Independence Day, commonly known today as the 4th of July, has been celebrated for the past 242 years. I prefer to wish you a “Happy Independence Day” since that is really what we are celebrating. Besides, all other countries have a “4th of July,” but that day in history is special to us here in the USA.

Read on IF you want “A little bit of History. If you don’t, leave and go have a “blast” anyway.

Here is a little bit of history, which may or may not be taught in schools today, as “History” seems to be on the way out, but as George Santayana once said, “Those who forget history are condemned to repeat it,” as written in his book The Life of Reason: Reason in Common Sense.”

Independence Day, commonly known today as the 4th of July, has been a federal holiday in the United States since 1941, but the tradition of Independence Day celebrations goes back to the 18th century and the American Revolution. On July 2nd, 1776, the Continental Congress voted in favor of independence, and two days later delegates from the 13 colonies adopted the Declaration of Independence, a historic document drafted by Thomas Jefferson. From 1776 to the present day, July 4th has been celebrated as the birth of American independence, with festivities ranging from fireworks, parades and concerts to more casual family gatherings and barbecues.

When the Revolutionary War broke out in April 1775, few colonists desired complete independence from Great Britain, however, by the middle of the following year, many more colonists were in favor of complete independence, thanks to growing hostility against Britain and the spread of revolutionary sentiments such as those expressed in the bestselling book/pamphlet “Common Sense,” published by Thomas Paine in early 1776.
On June 7, when the Continental Congress met at the Pennsylvania State House (later Independence Hall) in Philadelphia, the Virginia delegate Richard Henry Lee introduced a motion calling for the colonies’ independence.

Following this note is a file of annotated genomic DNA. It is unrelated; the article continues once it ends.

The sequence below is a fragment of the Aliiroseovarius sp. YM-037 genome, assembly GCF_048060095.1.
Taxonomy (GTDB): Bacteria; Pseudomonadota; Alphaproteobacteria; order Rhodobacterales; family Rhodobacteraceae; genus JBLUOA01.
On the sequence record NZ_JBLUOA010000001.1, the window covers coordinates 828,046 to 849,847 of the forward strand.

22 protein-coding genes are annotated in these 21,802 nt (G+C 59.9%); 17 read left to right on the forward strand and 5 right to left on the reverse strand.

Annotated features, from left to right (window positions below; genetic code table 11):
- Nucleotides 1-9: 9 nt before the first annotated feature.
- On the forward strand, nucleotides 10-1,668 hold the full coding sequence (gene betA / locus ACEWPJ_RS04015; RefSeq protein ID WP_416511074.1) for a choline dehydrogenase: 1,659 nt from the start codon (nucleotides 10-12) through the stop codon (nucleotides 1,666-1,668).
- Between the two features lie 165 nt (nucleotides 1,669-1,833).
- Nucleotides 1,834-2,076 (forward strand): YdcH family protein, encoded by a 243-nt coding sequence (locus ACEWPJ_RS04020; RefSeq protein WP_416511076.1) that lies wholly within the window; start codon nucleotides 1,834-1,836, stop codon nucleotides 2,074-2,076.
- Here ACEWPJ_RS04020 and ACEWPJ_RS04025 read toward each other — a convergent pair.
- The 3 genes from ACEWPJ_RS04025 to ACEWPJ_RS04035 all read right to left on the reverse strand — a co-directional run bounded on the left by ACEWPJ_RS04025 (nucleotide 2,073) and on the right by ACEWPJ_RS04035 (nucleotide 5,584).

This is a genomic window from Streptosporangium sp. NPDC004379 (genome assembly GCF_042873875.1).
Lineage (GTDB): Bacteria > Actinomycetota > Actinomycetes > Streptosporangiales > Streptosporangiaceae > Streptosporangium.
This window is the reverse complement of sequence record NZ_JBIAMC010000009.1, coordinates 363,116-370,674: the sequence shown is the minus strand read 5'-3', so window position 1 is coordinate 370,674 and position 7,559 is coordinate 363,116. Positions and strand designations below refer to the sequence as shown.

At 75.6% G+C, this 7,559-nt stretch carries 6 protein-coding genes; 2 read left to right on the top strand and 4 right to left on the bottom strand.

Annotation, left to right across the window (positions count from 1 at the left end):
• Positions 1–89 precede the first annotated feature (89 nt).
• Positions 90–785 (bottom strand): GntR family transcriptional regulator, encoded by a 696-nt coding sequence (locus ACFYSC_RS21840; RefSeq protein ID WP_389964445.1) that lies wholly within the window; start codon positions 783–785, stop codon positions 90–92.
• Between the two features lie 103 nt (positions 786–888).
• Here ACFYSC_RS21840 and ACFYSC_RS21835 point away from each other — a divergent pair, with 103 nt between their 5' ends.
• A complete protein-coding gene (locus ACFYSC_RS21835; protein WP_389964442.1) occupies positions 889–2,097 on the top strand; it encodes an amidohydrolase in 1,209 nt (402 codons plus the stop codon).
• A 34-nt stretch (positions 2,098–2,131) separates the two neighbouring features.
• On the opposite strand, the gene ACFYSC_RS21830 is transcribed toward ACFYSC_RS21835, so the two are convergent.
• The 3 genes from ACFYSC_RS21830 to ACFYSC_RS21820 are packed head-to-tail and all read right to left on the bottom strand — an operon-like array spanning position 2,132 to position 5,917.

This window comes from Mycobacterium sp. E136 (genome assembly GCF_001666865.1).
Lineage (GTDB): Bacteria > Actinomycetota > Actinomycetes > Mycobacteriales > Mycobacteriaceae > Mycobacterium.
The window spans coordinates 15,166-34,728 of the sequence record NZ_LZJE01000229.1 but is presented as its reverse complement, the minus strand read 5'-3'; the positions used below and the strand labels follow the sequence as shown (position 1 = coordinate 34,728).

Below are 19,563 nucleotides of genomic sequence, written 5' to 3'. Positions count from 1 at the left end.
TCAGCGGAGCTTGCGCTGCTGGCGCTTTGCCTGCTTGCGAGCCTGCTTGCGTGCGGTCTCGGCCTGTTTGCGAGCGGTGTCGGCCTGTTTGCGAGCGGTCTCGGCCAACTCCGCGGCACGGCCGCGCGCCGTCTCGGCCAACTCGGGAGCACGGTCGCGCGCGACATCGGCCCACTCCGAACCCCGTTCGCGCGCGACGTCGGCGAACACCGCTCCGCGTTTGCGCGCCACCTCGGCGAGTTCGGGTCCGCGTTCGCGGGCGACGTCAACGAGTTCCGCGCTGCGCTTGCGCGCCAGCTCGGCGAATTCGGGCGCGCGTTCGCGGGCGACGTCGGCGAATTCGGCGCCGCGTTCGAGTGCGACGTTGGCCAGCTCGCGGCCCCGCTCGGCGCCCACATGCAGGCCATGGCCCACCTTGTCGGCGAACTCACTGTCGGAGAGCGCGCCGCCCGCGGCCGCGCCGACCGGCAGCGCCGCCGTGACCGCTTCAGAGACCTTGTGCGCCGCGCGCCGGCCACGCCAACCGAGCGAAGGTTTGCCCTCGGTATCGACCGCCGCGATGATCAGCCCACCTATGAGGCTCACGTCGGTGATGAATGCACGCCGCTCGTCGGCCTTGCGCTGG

Amid heated debate, Congress postponed the vote on Lee’s resolution but appointed a five-man committee – including Thomas Jefferson of Virginia, John Adams of Massachusetts, Roger Sherman of Connecticut, Benjamin Franklin of Pennsylvania and Robert R. Livingston of New York – to draft a formal statement justifying the break with Great Britain.
Did You Know? Adams believed that July 2nd was the correct date on which to celebrate the birth of American independence, and would reportedly turn down invitations to appear at July 4th events in protest. Adams and Thomas Jefferson both died on July 4, 1826—the 50th anniversary of the adoption of the Declaration of Independence, and James Monroe died on the 4th, five years later.After the Revolutionary War, Americans continued to commemorate Independence Day every year, in celebrations that allowed the new nation’s emerging political leaders to address citizens and create a feeling of unity. By the last decade of the 18th century, the two major political parties – the Federalist Party and Democratic-Republicans* – that had arisen began holding separate Fourth of July celebrations in many large cities. Geeze – just think of what “We, the People,” might accomplish now, IF we had a *Democratic-Republican combined efforts for “The People,” and not just for “The Party” or a “nice, but unrealistic ideology.

“Independence Day” became even more widespread after the War of 1812, in which the United States again faced Great Britain. In 1870, the U.S. Congress made July 4th a federal holiday; in 1941, the provision was expanded to grant a paid holiday to all federal employees.
Over the years, the political importance of the holiday has declined, but Independence Day remained an important national holiday and a symbol of patriotism. Today, people in all 50 states will enjoy the celebration with parades, speeches, patriotic music, and yes… fireworks. More than 14,000 fireworks displays will be held and the largest, the Macy’s celebration in New York will “spark-up” the evening sky with ~75,000 pounds of pyrotechnics. So, where ever you are today, enjoy and respect the Freedoms we have, (although diminishing) for Life, Liberty and the Pursuit of Happiness and stand to preserve them.

Follow: Jeffress.com. Credit to: www.history.com/topics/american-revolution/american-revolution-history

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